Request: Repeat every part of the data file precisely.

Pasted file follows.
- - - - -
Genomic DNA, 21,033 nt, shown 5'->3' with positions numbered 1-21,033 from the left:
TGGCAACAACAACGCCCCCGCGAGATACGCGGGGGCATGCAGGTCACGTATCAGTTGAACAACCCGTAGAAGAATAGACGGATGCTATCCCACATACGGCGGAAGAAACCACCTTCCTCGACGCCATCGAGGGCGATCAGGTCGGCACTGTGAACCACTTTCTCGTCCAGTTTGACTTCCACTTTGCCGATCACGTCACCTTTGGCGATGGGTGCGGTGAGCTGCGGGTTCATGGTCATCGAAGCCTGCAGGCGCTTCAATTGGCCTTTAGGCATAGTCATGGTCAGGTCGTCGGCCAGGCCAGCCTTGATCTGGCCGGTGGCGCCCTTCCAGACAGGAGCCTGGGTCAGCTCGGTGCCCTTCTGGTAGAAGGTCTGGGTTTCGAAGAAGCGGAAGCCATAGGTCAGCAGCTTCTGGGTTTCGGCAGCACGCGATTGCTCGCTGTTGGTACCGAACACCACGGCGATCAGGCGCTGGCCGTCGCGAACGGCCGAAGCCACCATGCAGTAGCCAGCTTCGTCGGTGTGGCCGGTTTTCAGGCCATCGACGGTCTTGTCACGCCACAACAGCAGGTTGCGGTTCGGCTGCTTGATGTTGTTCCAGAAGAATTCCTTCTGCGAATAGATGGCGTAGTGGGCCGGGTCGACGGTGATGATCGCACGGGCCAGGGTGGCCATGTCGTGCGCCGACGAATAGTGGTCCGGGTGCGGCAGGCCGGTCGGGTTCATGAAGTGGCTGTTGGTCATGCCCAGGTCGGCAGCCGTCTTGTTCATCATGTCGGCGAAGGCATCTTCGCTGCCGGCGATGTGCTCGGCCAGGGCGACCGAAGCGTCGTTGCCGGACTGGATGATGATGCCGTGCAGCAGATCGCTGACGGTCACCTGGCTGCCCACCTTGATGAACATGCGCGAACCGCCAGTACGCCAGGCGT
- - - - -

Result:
Genomic DNA, 21,033 nt, shown 5'->3' with positions numbered 1-21,033 from the left:
TGGCAACAACAACGCCCCCGCGAGATACGCGGGGGCATGCAGGTCACGTATCAGTTGAACAACCCGTAGAAGAATAGACGGATGCTATCCCACATACGGCGGAAGAAACCACCTTCCTCGACGCCATCGAGGGCGATCAGGTCGGCACTGTGAACCACTTTCTCGTCCAGTTTGACTTCCACTTTGCCGATCACGTCACCTTTGGCGATGGGTGCGGTGAGCTGCGGGTTCATGGTCATCGAAGCCTGCAGGCGCTTCAATTGGCCTTTAGGCATAGTCATGGTCAGGTCGTCGGCCAGGCCAGCCTTGATCTGGCCGGTGGCGCCCTTCCAGACAGGAGCCTGGGTCAGCTCGGTGCCCTTCTGGTAGAAGGTCTGGGTTTCGAAGAAGCGGAAGCCATAGGTCAGCAGCTTCTGGGTTTCGGCAGCACGCGATTGCTCGCTGTTGGTACCGAACACCACGGCGATCAGGCGCTGGCCGTCGCGAACGGCCGAAGCCACCATGCAGTAGCCAGCTTCGTCGGTGTGGCCGGTTTTCAGGCCATCGACGGTCTTGTCACGCCACAACAGCAGGTTGCGGTTCGGCTGCTTGATGTTGTTCCAGAAGAATTCCTTCTGCGAATAGATGGCGTAGTGGGCCGGGTCGACGGTGATGATCGCACGGGCCAGGGTGGCCATGTCGTGCGCCGACGAATAGTGGTCCGGGTGCGGCAGGCCGGTCGGGTTCATGAAGTGGCTGTTGGTCATGCCCAGGTCGGCAGCCGTCTTGTTCATCATGTCGGCGAAGGCATCTTCGCTGCCGGCGATGTGCTCGGCCAGGGCGACCGAAGCGTCGTTGCCGGACTGGATGATGATGCCGTGCAGCAGATCGCTGACGGTCACCTGGCTGCCCACCTTGATGAACATGCGCGAACCGCCAGTACGCCAGGCGT